I could not recall reading anything by this author, but when I looked her up, I seemed to vaguely recognise one of the titles – The Crossing Places. When I checked my Kindle collection, it turned out I already had it there; among the many that I have downloaded for free (or very cheap), and then after a while forgot why…
As the weather turned back to cloudy with icy winds this weekend, it seemed a good time to just stay in and curl up with a good mystery book. So I did!
The Crossing Places (Ruth Galloway #1)
The background setting is Norfolk on the east coast of England and the main character is Ruth Galloway, forensic archaeologist at a local university. She is often called in to help the police when old bones are found – and sometimes the other way round, i.e. archaeologists having to call in the police. There is a lot of archaeological digging going on in the area, and it is often hard to determine at first glance exactly how old finds of human remains may be.
So among the background characters we also get to know some of the local police (especially Detective Chief Inspector Harry Nelson), and other archeologists and university staff, for example.
Many of the crime scenes and finds of archaeological interest named in the books are fictional, but as they are more or less based on similar places and things, the overall impression is realistic, and there is a lot of general information about history, traditions and folklore etc included as well.
In The Crossing Places, an archaelogical find in a saltmarsh becomes intriguingly linked to a modern time missing person case.
Quote from the author’s website:
The Crossing Places is about layers. Layers of time, history and memory. It is set in Norfolk, an area of Eastern England that has been inhabited for over 6000 years by, variously, Stone Age, Bronze Age, Iron Age and Roman settlers. It was also, until 10,000 years ago, physically linked to Scandinavia. Thus, the Norse or Viking influence is strong is Norfolk. Perhaps because of its history, it is also a place steeped in superstition and folklore. Norfolk is famous for its ghosts.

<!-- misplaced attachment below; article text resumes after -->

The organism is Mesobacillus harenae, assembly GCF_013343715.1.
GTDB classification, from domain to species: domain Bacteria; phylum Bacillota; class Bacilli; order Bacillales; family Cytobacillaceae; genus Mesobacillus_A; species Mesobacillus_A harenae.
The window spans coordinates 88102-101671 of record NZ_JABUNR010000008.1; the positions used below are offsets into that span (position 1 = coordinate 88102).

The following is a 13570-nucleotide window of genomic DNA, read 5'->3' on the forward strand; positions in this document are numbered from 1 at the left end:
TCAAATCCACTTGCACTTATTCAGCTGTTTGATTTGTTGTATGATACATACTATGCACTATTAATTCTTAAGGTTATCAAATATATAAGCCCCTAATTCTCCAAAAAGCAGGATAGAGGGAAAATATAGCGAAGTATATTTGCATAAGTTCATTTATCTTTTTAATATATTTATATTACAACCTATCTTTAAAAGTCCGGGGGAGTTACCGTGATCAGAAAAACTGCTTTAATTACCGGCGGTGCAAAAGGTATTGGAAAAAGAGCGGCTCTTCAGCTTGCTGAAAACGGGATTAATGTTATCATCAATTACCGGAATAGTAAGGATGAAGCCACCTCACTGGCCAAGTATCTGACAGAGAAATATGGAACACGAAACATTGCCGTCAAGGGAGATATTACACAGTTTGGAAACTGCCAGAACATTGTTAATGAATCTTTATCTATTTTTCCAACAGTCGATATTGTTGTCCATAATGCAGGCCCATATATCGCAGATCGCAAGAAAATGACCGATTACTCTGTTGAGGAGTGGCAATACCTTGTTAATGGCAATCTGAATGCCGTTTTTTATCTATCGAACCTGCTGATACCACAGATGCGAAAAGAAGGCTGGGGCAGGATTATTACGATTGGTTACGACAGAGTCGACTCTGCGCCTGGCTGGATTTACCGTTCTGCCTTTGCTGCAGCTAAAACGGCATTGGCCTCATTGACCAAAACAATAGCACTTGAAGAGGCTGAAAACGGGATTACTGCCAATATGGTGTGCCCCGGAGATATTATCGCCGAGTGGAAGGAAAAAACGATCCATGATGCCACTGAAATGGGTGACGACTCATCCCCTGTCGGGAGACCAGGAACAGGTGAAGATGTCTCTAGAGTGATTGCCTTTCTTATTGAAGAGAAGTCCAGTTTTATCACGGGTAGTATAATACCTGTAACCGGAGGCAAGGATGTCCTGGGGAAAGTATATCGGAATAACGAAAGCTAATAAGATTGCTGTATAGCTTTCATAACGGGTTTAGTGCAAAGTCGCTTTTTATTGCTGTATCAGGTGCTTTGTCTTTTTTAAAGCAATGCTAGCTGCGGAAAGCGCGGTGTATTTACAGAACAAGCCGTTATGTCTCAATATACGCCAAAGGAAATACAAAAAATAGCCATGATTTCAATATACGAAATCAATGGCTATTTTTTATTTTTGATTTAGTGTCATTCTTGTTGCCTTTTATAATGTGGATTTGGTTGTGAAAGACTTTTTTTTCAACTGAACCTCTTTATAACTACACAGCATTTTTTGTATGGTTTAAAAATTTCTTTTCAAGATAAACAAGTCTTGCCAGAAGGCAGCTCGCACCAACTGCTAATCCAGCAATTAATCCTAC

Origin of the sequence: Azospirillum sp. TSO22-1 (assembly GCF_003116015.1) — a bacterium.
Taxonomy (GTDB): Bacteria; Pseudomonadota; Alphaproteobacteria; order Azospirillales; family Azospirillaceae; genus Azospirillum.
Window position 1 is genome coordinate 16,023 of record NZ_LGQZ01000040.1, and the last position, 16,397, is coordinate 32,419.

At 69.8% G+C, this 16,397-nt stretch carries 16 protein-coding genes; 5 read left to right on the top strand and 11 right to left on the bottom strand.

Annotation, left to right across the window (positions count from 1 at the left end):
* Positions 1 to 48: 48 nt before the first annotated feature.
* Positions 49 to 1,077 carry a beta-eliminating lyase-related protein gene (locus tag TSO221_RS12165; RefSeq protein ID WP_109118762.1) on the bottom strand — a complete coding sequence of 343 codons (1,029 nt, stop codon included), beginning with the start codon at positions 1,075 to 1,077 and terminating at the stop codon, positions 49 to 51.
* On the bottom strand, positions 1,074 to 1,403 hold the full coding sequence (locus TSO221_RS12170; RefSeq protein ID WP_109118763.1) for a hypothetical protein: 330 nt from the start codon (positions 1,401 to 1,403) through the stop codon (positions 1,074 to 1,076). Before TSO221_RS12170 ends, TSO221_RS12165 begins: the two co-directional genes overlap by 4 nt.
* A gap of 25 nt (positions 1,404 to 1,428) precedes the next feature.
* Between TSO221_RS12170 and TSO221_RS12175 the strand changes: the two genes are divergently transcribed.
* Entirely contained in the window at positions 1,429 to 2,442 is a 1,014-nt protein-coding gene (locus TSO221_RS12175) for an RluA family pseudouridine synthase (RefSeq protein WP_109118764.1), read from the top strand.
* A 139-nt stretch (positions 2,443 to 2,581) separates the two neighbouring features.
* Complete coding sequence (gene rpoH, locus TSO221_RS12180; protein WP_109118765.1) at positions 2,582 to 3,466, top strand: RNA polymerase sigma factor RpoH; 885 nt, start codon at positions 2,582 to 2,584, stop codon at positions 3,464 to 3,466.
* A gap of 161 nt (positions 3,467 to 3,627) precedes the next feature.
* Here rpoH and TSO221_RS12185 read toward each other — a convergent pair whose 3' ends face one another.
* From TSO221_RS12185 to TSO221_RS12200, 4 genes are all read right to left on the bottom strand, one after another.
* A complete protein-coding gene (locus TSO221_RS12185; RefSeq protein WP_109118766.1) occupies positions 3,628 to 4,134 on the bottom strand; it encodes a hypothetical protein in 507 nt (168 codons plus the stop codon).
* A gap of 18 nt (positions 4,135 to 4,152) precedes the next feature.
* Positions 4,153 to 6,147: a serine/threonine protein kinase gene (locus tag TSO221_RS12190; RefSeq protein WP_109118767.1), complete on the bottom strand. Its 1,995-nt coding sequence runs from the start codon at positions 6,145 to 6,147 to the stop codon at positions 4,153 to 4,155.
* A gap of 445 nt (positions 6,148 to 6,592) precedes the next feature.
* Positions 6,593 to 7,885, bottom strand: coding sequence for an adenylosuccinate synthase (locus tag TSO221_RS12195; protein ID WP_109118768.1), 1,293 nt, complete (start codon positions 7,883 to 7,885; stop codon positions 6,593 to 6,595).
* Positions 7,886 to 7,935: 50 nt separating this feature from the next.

Ruth Galloway, the heroine of The Crossing Places, lives on the edge of desolate marsh land known as the Saltmarsh. The name is fictional but the area is very closely modelled on the North Norfolk coast, places like Holme-next-the Sea where the real Seahenge was discovered.
Iron Age man considered marshland sacred. They saw it as a bridge to the afterlife – neither land nor sea, life nor death. It is thought that this is why they often buried bodies (who may or may not have been murdered) on the edge of marshland. ---
In general I’m no big fan on police novels with a lot of forensic detail; but in these books it is a bit different, as the focus is on archaeology. I also think that the author has managed to put together quite an interesting mix of characters – some of them almost bordering on caricature, but in a kind of good-humoured way.
I read this book pretty much in one swoop… And then of course when I found the second one in the series also available cheap, I could not resist the temptation to straight on to
The Janus Stone (Ruth Galloway #2)
In The Janus Stone, some of the background relationships from the first novel continue to develop; but the crime/mystery focus this time arises from two different excavations: One made in connection with an old Victorian mansion (for a period of time in the past also used as a children’s home) being torn down to make room for a new block of flats. The other of a Roman villa in the countryside. In both cases, the skeletons of children are found buried underneath.
Janus, referred to in the title of the novel, was the two-faced Roman God of doorways – the God of endings and beginnings.
It’s no doubt good business strategy of Amazon to lower the price of one or two books at the beginning of an interesting series… The third one not free or extremely cheap, but still only a “click” away… Who can resist??
Quote for Teaser Tuesday
“Detective Chief Inspector Harry Nelson is sitting by a pool with a glass of beer in his hand, thinking dark thoughts. It is evening and fairy lights, strung in the trees, are twinkling manically in the still water.”
The House at Sea’s End (Ruth Galloway #3),
chapter 2 (= where I am right now…)